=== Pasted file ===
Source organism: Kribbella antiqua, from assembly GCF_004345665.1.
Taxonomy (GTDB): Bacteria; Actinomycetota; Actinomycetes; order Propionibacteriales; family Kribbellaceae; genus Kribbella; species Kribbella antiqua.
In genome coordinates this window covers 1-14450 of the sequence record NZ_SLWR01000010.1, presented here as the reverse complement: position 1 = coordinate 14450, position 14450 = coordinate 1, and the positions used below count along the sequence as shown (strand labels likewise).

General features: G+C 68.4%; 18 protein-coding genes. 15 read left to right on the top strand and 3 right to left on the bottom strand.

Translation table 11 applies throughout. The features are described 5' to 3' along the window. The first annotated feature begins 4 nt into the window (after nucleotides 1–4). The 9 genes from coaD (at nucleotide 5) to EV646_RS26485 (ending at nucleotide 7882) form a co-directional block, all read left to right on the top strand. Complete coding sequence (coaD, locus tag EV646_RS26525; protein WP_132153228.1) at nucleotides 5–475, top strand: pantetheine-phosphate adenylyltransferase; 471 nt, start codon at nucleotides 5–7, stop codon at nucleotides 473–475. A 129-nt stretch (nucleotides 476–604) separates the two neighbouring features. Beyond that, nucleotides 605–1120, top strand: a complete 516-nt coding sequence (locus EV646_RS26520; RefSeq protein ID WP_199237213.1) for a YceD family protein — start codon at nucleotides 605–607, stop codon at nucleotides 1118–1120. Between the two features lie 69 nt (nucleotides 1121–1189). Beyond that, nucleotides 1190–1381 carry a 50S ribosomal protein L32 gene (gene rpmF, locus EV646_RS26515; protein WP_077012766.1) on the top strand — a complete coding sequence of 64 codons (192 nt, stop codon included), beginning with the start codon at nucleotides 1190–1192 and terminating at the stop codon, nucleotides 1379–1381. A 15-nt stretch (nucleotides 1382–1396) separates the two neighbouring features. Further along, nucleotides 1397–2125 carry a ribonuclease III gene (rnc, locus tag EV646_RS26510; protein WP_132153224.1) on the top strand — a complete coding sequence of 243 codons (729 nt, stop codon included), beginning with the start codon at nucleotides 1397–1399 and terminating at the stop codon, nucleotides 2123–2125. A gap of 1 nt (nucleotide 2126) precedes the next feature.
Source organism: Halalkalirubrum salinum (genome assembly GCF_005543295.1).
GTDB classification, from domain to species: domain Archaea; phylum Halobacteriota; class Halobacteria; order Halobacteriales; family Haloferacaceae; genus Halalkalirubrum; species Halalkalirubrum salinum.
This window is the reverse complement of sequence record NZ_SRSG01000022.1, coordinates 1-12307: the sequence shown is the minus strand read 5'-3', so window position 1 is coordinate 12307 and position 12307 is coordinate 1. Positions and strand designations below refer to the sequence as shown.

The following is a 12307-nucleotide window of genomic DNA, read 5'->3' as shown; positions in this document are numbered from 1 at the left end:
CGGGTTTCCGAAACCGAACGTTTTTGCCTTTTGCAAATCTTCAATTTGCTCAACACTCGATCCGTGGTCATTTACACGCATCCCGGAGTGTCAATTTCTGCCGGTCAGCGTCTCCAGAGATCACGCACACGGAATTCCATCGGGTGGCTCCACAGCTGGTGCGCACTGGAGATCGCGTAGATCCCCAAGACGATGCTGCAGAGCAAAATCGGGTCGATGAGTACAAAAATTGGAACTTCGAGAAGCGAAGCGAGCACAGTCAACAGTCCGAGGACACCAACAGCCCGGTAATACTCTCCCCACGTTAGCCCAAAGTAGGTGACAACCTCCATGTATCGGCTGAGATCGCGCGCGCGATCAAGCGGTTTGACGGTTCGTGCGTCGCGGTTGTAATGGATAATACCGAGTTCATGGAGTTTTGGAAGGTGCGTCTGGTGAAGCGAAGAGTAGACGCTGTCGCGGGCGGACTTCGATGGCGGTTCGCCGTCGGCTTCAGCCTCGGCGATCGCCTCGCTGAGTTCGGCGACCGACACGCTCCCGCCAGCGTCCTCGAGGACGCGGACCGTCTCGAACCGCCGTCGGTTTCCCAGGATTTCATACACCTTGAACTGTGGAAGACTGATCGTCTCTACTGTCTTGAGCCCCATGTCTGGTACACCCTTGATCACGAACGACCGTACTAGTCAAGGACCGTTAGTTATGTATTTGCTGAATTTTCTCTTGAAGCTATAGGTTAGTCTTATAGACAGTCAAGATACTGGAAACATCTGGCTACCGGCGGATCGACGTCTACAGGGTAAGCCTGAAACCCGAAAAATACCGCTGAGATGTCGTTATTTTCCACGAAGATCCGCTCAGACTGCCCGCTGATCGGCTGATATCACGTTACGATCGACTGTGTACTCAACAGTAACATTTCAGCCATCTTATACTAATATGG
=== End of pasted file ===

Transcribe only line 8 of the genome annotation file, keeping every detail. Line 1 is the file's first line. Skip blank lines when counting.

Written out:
This window is the reverse complement of sequence record NZ_SRSG01000022.1, coordinates 1-12307: the sequence shown is the minus strand read 5'-3', so window position 1 is coordinate 12307 and position 12307 is coordinate 1. Positions and strand designations below refer to the sequence as shown.